CHATTANOOGA, Tenn. – The former president of a truck stop giant took on the federal government Tuesday, accusing prosecutors of ginning up a criminal case out of a civil fraud, and making a deal with the devil to do it.
“I would suggest to you this entire matter is a civil fraud that should not be here in criminal court,” defense attorney Rusty Hardin told jurors Tuesday in U.S. District Court on behalf of former Pilot Flying J President Mark Hazelwood.
Hazelwood has been standing trial since November in U.S. District Judge Curtis Collier’s Chattanooga courtroom on charges he not only led a band of thieving sales executives but planned to grow the fraud scheme.
'It's just wrong'
Hardin told jurors in closing arguments Hazelwood is being falsely accused by the man prosecutors sarcastically called “the rebate fraud expert” — former sales executive Brian Mosher.
Mosher cut a deal in the wire and mail fraud conspiracy case and was a key witness for federal prosecutors Trey Hamilton and David Lewen.
“What they did was to decide to give a deal to the triggerman in a capital murder to get someone else,” Hardin said.
Hardin blasted the government for charging one sales staffer while she was battling breast cancer. She admitted lying to trucking companies about the cheating and testified for the government, too.
“That is wrong,” he said. “It’s just wrong.”
Hamilton and Lewen say Hazelwood jumped on board the fraud train as soon as he learned about it when he was coming up the ranks in the direct sales division and, as boss, encouraged his executives to lie and steal to get more business for Pilot Flying J.
They’ve used secret recordings of Hazelwood hearing fraud talk and, the prosecutors say, talking it up himself in a February 2013 meeting in Orlando, Florida, during which Hazelwood talked about creating a way to identify more potential victims.
Hardin, though, had a different characterization of that Orlando meeting. He said Hazelwood was merely talking about seeing which trucking firms they could low-ball on fuel discounts, not cheat.
“A and B pricing is nothing but aggressive business,” Hardin said. “It’s not a crime.”
'Not trying to cheat'
Hazelwood is standing trial alongside former Pilot Flying J vice president Scott “Scooter” Wombold and former account representatives Heather Jones and Karen Mann. Mosher and 13 other former staffers at the truck stop giant have pleaded guilty. Two more were granted immunity. Pilot Flying J’s board has confessed guilt, paying $92 million in criminal penalties and settling lawsuits to the tune of $85 million. The board is also picking up the defense tab.
Hamilton presented his initial closing argument Monday. He will give a rebuttal argument Wednesday morning. Jones’ attorney, Ben Vernia, argued her case Monday.
Mann is the only one of the four who is charged solely with conspiracy and not individual acts of fraud or other wrongdoing. She did the paperwork for Arnie Ralenkotter, another executive who confessed fraud and testified, and his subordinates. Ralenkotter ordered up fraud via email.
Attorney Jonathan Cooper argued Tuesday that Mann loved her job and the people with whom she worked, had no idea her boss and his salesmen were lying to trucking companies about the cuts she made at Ralenkotter’s command and never lied to anyone.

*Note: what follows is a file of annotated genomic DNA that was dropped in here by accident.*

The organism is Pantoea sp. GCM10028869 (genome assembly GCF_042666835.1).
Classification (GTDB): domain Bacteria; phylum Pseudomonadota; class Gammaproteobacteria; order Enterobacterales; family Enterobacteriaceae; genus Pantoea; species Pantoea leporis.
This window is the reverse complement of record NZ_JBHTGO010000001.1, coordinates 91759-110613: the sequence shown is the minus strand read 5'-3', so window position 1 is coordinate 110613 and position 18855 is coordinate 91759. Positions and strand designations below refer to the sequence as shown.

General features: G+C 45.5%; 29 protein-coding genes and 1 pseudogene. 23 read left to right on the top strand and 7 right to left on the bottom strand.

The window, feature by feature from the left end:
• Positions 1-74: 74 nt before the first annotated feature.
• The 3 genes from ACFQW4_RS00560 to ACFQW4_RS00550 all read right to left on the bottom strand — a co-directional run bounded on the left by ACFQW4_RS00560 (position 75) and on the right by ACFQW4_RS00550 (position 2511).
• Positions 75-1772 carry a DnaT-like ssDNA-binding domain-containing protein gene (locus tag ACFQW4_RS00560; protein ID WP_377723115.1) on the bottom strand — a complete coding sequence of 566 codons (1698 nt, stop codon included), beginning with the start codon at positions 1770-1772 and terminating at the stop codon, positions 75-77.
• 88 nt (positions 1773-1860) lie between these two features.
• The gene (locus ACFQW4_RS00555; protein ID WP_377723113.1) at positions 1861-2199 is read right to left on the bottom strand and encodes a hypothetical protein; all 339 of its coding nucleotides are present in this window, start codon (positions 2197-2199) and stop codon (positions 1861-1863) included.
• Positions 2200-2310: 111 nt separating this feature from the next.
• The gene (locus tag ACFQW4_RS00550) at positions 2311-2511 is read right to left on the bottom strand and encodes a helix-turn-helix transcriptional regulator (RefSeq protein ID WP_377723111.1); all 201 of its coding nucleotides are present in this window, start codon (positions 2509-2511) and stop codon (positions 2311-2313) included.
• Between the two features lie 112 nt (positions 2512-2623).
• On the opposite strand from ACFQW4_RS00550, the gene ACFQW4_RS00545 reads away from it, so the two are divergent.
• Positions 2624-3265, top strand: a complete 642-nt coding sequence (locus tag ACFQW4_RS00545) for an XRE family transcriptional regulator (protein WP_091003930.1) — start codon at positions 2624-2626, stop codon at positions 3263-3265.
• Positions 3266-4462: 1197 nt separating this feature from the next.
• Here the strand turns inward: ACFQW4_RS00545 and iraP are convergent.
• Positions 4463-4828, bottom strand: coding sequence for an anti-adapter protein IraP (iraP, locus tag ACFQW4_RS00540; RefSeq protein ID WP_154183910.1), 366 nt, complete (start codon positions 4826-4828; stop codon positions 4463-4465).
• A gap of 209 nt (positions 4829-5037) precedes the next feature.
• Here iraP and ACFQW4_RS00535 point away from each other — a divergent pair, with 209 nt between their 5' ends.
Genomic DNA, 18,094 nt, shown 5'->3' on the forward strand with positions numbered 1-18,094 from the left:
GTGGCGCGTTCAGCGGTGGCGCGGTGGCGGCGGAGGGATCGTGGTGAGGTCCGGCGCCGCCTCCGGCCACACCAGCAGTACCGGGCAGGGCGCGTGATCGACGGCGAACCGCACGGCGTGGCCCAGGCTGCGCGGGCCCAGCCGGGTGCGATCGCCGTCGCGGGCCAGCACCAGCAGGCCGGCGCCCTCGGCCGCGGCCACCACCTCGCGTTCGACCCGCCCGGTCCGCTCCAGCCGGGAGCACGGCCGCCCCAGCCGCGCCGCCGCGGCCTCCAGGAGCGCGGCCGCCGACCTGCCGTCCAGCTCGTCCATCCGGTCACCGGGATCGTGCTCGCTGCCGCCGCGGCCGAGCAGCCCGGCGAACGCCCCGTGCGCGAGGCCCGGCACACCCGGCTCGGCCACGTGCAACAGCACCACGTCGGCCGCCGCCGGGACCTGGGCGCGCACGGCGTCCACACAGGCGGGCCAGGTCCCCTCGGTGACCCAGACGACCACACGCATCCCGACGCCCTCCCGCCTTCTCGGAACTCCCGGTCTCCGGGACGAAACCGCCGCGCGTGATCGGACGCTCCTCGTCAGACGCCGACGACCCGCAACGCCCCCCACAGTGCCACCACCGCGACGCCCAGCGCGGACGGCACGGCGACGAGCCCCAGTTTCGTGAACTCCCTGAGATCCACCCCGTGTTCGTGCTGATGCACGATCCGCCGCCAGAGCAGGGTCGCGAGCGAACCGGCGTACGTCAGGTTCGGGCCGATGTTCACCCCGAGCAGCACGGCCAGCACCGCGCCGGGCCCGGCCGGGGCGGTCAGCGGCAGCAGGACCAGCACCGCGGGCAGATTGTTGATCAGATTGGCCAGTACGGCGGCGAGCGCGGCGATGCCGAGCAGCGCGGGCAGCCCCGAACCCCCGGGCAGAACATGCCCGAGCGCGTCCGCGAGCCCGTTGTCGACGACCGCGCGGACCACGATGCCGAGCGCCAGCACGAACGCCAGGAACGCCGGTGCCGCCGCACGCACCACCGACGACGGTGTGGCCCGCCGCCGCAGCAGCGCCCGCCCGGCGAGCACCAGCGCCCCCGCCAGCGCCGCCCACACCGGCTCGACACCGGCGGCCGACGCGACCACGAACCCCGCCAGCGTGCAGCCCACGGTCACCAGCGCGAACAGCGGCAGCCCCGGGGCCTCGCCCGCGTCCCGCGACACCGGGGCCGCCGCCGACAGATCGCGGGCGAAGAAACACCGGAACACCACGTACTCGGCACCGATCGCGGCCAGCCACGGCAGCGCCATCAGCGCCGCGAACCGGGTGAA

“Karen Mann was an enthusiastic employee,” Cooper said. “She loved her job. She loved working for Pilot. She didn’t want to cheat customers. She wanted to help Arnie and (salesman) Tim (Prins). She wanted to be part of a team. She was not trying to cheat anyone.”
Attorney David Rivera painted Wombold as an honest supervisor being forced out – and ignored – by hard-charging fraudster salesmen like Mosher.
“He was old school – you put your head down and you do exactly what the direct sales manual says to do,” Rivera said.
Testimony and exhibits showed Wombold signed off on fraud by Mosher, though Rivera said Wombold didn’t realize Mosher wasn’t telling his customers that he was reducing their fuel discounts. Rivera said it was Wombold who, when Mosher was training other Pilot Flying J staffers on the art of fraud, “encouraged” a salesman who questioned such tactics to be more vague in his negotiations with his customers.
“He is giving an alternative to what Brian (Mosher) is saying,” Rivera said.
He conceded Wombold was present in those secretly recorded meetings at which fraud was openly discussed. But he said Wombold knew that it Mosher who was becoming the Pilot Flying J “superstar.” He noted Hazelwood was secretly recorded saying Mosher would one day be president of the truck stop giant.
“Scott had a choice,” Rivera said. “It’s rarely perfect. He’s on his way out, so what does he do? He encourages (other staffers to avoid fraud).”
Chief Executive Officer Jimmy Haslam, who also owns the Cleveland Browns, denies knowledge of the scheme and is not charged. Hardin questioned during his closing arguments why Haslam wasn’t on the government’s witness list and why prosecutors didn’t summon to the stand Haslam’s friend, former vice president John “Stick” Freeman.
Freeman has pleaded guilty. The government says he was the chief architect of the fraud scheme.
Hardin showed jurors a chart of various Pilot Flying J executives, some of whom have pleaded guilty, and of trucking company owners.
“This is what I want to know – where are these people?" he asked.